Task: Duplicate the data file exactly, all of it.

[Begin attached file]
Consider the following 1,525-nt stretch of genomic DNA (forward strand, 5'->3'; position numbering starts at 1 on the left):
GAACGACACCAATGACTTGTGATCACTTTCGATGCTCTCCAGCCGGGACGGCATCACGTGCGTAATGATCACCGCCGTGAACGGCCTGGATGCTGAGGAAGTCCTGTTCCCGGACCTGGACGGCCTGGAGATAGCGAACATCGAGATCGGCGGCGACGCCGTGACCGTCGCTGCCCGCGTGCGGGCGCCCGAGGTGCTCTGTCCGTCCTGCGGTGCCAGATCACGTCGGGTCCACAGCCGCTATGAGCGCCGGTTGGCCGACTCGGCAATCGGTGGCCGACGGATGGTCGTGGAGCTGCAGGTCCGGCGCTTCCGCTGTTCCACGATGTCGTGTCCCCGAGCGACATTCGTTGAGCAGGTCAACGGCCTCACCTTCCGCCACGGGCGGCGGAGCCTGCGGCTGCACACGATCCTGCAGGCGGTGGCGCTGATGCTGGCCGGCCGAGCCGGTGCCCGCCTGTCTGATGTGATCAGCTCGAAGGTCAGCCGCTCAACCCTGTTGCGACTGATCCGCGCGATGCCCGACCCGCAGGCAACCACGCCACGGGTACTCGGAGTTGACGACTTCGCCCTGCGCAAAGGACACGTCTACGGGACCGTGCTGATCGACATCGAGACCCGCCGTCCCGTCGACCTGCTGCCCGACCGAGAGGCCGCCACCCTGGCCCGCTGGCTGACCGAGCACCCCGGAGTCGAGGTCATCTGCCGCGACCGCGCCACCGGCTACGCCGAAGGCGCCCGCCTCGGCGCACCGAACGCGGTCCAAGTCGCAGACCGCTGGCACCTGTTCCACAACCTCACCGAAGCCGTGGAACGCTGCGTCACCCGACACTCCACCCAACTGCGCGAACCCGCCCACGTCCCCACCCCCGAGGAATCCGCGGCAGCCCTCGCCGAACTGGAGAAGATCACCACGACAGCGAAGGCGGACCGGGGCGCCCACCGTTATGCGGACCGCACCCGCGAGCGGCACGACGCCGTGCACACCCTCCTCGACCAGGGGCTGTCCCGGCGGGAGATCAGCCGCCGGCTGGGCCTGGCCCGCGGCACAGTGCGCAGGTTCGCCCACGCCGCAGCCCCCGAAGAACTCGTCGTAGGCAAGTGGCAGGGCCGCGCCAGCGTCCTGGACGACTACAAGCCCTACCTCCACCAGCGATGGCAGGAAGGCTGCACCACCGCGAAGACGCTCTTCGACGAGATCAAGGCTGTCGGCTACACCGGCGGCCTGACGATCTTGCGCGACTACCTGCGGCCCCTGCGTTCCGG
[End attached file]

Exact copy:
Consider the following 1,525-nt stretch of genomic DNA (forward strand, 5'->3'; position numbering starts at 1 on the left):
GAACGACACCAATGACTTGTGATCACTTTCGATGCTCTCCAGCCGGGACGGCATCACGTGCGTAATGATCACCGCCGTGAACGGCCTGGATGCTGAGGAAGTCCTGTTCCCGGACCTGGACGGCCTGGAGATAGCGAACATCGAGATCGGCGGCGACGCCGTGACCGTCGCTGCCCGCGTGCGGGCGCCCGAGGTGCTCTGTCCGTCCTGCGGTGCCAGATCACGTCGGGTCCACAGCCGCTATGAGCGCCGGTTGGCCGACTCGGCAATCGGTGGCCGACGGATGGTCGTGGAGCTGCAGGTCCGGCGCTTCCGCTGTTCCACGATGTCGTGTCCCCGAGCGACATTCGTTGAGCAGGTCAACGGCCTCACCTTCCGCCACGGGCGGCGGAGCCTGCGGCTGCACACGATCCTGCAGGCGGTGGCGCTGATGCTGGCCGGCCGAGCCGGTGCCCGCCTGTCTGATGTGATCAGCTCGAAGGTCAGCCGCTCAACCCTGTTGCGACTGATCCGCGCGATGCCCGACCCGCAGGCAACCACGCCACGGGTACTCGGAGTTGACGACTTCGCCCTGCGCAAAGGACACGTCTACGGGACCGTGCTGATCGACATCGAGACCCGCCGTCCCGTCGACCTGCTGCCCGACCGAGAGGCCGCCACCCTGGCCCGCTGGCTGACCGAGCACCCCGGAGTCGAGGTCATCTGCCGCGACCGCGCCACCGGCTACGCCGAAGGCGCCCGCCTCGGCGCACCGAACGCGGTCCAAGTCGCAGACCGCTGGCACCTGTTCCACAACCTCACCGAAGCCGTGGAACGCTGCGTCACCCGACACTCCACCCAACTGCGCGAACCCGCCCACGTCCCCACCCCCGAGGAATCCGCGGCAGCCCTCGCCGAACTGGAGAAGATCACCACGACAGCGAAGGCGGACCGGGGCGCCCACCGTTATGCGGACCGCACCCGCGAGCGGCACGACGCCGTGCACACCCTCCTCGACCAGGGGCTGTCCCGGCGGGAGATCAGCCGCCGGCTGGGCCTGGCCCGCGGCACAGTGCGCAGGTTCGCCCACGCCGCAGCCCCCGAAGAACTCGTCGTAGGCAAGTGGCAGGGCCGCGCCAGCGTCCTGGACGACTACAAGCCCTACCTCCACCAGCGATGGCAGGAAGGCTGCACCACCGCGAAGACGCTCTTCGACGAGATCAAGGCTGTCGGCTACACCGGCGGCCTGACGATCTTGCGCGACTACCTGCGGCCCCTGCGTTCCGG